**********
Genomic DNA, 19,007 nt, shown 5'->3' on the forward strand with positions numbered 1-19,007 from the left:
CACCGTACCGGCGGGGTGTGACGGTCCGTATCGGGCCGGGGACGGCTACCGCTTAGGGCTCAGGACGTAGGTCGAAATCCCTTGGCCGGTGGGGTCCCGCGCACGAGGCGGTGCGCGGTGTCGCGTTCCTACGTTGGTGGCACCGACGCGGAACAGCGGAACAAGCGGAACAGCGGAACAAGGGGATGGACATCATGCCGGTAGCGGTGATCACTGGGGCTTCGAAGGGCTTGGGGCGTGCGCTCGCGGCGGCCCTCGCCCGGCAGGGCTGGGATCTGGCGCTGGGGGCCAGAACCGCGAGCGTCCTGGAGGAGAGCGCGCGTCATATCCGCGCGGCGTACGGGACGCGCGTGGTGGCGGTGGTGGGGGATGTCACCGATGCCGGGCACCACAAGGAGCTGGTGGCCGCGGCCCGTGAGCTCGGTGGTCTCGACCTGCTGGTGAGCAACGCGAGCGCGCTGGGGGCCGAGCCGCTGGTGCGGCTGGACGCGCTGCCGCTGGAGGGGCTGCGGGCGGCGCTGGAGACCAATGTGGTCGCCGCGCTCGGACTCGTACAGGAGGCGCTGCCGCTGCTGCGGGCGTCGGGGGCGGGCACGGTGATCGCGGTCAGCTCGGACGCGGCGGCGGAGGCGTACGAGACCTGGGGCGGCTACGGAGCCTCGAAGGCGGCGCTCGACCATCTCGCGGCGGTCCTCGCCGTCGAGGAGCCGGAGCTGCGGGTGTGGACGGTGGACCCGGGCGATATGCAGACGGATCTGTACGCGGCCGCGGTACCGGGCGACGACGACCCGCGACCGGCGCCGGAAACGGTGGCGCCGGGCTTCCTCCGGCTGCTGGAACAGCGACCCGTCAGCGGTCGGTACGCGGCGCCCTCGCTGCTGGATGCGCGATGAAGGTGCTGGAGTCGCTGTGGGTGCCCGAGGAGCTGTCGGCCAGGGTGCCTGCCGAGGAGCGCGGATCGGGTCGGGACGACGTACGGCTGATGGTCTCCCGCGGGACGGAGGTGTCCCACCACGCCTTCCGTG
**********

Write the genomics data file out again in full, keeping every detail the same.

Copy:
Genomic DNA, 19,007 nt, shown 5'->3' on the forward strand with positions numbered 1-19,007 from the left:
CACCGTACCGGCGGGGTGTGACGGTCCGTATCGGGCCGGGGACGGCTACCGCTTAGGGCTCAGGACGTAGGTCGAAATCCCTTGGCCGGTGGGGTCCCGCGCACGAGGCGGTGCGCGGTGTCGCGTTCCTACGTTGGTGGCACCGACGCGGAACAGCGGAACAAGCGGAACAGCGGAACAAGGGGATGGACATCATGCCGGTAGCGGTGATCACTGGGGCTTCGAAGGGCTTGGGGCGTGCGCTCGCGGCGGCCCTCGCCCGGCAGGGCTGGGATCTGGCGCTGGGGGCCAGAACCGCGAGCGTCCTGGAGGAGAGCGCGCGTCATATCCGCGCGGCGTACGGGACGCGCGTGGTGGCGGTGGTGGGGGATGTCACCGATGCCGGGCACCACAAGGAGCTGGTGGCCGCGGCCCGTGAGCTCGGTGGTCTCGACCTGCTGGTGAGCAACGCGAGCGCGCTGGGGGCCGAGCCGCTGGTGCGGCTGGACGCGCTGCCGCTGGAGGGGCTGCGGGCGGCGCTGGAGACCAATGTGGTCGCCGCGCTCGGACTCGTACAGGAGGCGCTGCCGCTGCTGCGGGCGTCGGGGGCGGGCACGGTGATCGCGGTCAGCTCGGACGCGGCGGCGGAGGCGTACGAGACCTGGGGCGGCTACGGAGCCTCGAAGGCGGCGCTCGACCATCTCGCGGCGGTCCTCGCCGTCGAGGAGCCGGAGCTGCGGGTGTGGACGGTGGACCCGGGCGATATGCAGACGGATCTGTACGCGGCCGCGGTACCGGGCGACGACGACCCGCGACCGGCGCCGGAAACGGTGGCGCCGGGCTTCCTCCGGCTGCTGGAACAGCGACCCGTCAGCGGTCGGTACGCGGCGCCCTCGCTGCTGGATGCGCGATGAAGGTGCTGGAGTCGCTGTGGGTGCCCGAGGAGCTGTCGGCCAGGGTGCCTGCCGAGGAGCGCGGATCGGGTCGGGACGACGTACGGCTGATGGTCTCCCGCGGGACGGAGGTGTCCCACCACGCCTTCCGTG